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Forensic Science Conference 2020: Behind-the-Scenes!

The pre-conference preparation process was an exhilarating experience. The process was divided into three main stages – brainstorming of ideas for the crime scene, constructing the crime scene and preserving evidence for the competition.

Brainstorming Stage

We kickstarted our planning with various exciting storylines generated together with our fellow forensic science co-organisers, Amanda See and Yip Yun Mei. During the brainstorming, the early concerns we had were, first, if the story is logical and second, if the crime scene was feasibly constructible for filming. Later, we learnt there were more considerations after we proposed our storylines to Prof Lim Lei Theng and Prof Stella Tan. This includes, inter alia, the possible case theories advocates may choose to adopt to forward their case, and the depth of analysis forensic science experts can conduct with the storyline. With the help of both professors, we finalised the storyline and began preparing the logistics required for the enactment of the crime scene.

Construction of the Crime Scene

As a law student myself, this part was the most interesting and eye-opening. On 11th January 2020, the organising team and both professors came together at Bukit Timah Campus to assemble the crime scene for filming. While setting up the scene, it was essential to ensure that the evidence were accurate in depicting what actually happened during the crime. We started off with planning the movement of the suspects and the deceased in the room. This allows us to envisage the sequence of which the injuries were inflicted and accordingly, the order and pattern of the blood spatters we eventually plastered at the crime scene.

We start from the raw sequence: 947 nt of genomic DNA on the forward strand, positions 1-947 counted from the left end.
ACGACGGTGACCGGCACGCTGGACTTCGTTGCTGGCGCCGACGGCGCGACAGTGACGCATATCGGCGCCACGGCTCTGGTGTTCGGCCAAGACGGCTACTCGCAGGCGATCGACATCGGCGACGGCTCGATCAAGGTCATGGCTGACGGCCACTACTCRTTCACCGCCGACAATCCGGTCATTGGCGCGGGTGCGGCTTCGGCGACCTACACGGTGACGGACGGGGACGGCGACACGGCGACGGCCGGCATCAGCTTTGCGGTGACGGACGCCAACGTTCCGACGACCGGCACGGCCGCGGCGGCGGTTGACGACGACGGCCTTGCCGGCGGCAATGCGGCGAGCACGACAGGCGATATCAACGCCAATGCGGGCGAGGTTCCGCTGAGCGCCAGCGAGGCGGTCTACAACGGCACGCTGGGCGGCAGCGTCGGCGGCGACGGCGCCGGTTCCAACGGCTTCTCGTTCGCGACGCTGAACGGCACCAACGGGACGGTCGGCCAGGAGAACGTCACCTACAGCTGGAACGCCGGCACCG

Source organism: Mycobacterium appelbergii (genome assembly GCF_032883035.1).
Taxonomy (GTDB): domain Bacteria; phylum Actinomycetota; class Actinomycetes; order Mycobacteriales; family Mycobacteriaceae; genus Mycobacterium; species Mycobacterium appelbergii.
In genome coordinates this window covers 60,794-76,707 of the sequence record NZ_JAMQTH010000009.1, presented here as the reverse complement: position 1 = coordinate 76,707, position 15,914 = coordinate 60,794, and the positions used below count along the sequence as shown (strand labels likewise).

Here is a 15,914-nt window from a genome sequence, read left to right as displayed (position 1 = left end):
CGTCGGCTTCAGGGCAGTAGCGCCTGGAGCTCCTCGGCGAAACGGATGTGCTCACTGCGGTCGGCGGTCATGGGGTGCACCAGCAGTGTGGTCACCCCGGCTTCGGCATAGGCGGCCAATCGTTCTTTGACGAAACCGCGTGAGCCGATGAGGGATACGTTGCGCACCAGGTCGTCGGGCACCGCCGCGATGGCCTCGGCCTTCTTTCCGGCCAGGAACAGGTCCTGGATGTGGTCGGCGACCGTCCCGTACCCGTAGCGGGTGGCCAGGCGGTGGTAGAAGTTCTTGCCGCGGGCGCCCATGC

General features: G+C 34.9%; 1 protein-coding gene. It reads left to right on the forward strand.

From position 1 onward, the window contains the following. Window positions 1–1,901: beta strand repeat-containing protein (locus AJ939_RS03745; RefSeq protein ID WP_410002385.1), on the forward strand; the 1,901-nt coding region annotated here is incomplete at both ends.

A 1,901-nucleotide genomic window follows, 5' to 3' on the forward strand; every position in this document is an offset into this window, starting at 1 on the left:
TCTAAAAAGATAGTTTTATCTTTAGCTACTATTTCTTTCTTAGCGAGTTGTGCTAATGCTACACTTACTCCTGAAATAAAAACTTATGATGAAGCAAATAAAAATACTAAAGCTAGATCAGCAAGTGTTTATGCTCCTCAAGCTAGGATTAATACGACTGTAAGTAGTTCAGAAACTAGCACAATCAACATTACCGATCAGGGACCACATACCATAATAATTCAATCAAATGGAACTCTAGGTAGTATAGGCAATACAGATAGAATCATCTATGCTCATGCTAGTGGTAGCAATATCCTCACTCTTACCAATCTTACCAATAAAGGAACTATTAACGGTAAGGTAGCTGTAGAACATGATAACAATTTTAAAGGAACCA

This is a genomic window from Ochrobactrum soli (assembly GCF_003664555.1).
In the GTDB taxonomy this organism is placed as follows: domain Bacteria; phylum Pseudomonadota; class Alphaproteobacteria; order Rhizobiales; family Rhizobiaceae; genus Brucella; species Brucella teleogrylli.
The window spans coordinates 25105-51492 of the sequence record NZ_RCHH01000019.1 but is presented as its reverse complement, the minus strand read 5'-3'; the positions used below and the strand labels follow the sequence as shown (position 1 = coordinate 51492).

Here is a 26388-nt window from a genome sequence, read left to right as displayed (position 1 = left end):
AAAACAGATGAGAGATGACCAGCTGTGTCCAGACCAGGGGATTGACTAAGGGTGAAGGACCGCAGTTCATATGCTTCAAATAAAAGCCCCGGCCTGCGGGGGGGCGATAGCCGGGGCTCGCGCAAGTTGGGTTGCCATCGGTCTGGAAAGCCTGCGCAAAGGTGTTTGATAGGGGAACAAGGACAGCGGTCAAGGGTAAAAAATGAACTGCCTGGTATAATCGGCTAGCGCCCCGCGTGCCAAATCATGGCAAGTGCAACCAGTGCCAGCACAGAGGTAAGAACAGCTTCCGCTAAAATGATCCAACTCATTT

We experimented with various tools to create blood spatters corresponding to different types of injuries inflicted and even the movement of the weapon. Syringes were used to re-create the projection splatters caused by an arterial spurt, an indication of the deceased’s severed artery. Pipette droppers were used to drip blood on the floor around the deceased’s right hand to provide a lead that the weapon was transferred into the deceased’s hand after it was drenched in blood.

Aside from the blood spatter, we also wanted the wounds on the deceased to appear as realistic as possible. The convincing stab wound and the slash wounds on the deceased’s body were only made possible with the help of our talented friend, Samuel Ling!

Preserving Evidence for the Competition

The final stage of pre-conference preparation involved preparing the evidence which were made available to the forensic science experts for further analysis during the competition. We went to the NUS Forensic Science Laboratory at Kent Ridge Campus to lift fingerprints found on the items belonging to the crime scene and collected the fingerprints of the suspects as well as the deceased.

Last but not least, what is unique about our competition this year is that our forensic science experts were able to visualise the crime scene from both a three-dimensional and 360° view. This would not have been possible without the help of our tech-savvy friend, Francis Lim, who also stayed up with the team to photograph the final crime scene and produce these valuable materials for our participants!

Check out the CJC-F Gallery page for more photos and the exciting storyline videos!! 

*The views and opinions expressed in this article do not constitute legal advice and solely belong to the author and do not reflect the opinions and beliefs of the NUS Criminal Justice Club or its affiliates.